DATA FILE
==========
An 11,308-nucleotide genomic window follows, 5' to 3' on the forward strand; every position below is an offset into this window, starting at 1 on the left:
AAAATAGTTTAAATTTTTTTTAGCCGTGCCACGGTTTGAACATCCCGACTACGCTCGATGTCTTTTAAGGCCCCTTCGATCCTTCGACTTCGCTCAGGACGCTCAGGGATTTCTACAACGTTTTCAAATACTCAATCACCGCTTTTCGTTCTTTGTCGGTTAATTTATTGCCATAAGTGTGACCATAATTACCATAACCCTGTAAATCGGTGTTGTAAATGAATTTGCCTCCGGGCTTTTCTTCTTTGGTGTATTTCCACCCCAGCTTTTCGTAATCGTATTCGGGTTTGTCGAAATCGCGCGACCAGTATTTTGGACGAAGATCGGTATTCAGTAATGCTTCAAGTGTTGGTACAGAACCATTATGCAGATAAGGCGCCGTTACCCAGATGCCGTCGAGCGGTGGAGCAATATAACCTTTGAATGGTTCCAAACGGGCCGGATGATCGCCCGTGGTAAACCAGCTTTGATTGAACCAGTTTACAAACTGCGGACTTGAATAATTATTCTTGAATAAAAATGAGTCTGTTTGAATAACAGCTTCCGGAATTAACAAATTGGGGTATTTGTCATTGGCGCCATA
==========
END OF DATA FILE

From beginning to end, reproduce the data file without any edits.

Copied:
An 11,308-nucleotide genomic window follows, 5' to 3' on the forward strand; every position below is an offset into this window, starting at 1 on the left:
AAAATAGTTTAAATTTTTTTTAGCCGTGCCACGGTTTGAACATCCCGACTACGCTCGATGTCTTTTAAGGCCCCTTCGATCCTTCGACTTCGCTCAGGACGCTCAGGGATTTCTACAACGTTTTCAAATACTCAATCACCGCTTTTCGTTCTTTGTCGGTTAATTTATTGCCATAAGTGTGACCATAATTACCATAACCCTGTAAATCGGTGTTGTAAATGAATTTGCCTCCGGGCTTTTCTTCTTTGGTGTATTTCCACCCCAGCTTTTCGTAATCGTATTCGGGTTTGTCGAAATCGCGCGACCAGTATTTTGGACGAAGATCGGTATTCAGTAATGCTTCAAGTGTTGGTACAGAACCATTATGCAGATAAGGCGCCGTTACCCAGATGCCGTCGAGCGGTGGAGCAATATAACCTTTGAATGGTTCCAAACGGGCCGGATGATCGCCCGTGGTAAACCAGCTTTGATTGAACCAGTTTACAAACTGCGGACTTGAATAATTATTCTTGAATAAAAATGAGTCTGTTTGAATAACAGCTTCCGGAATTAACAAATTGGGGTATTTGTCATTGGCGCCATA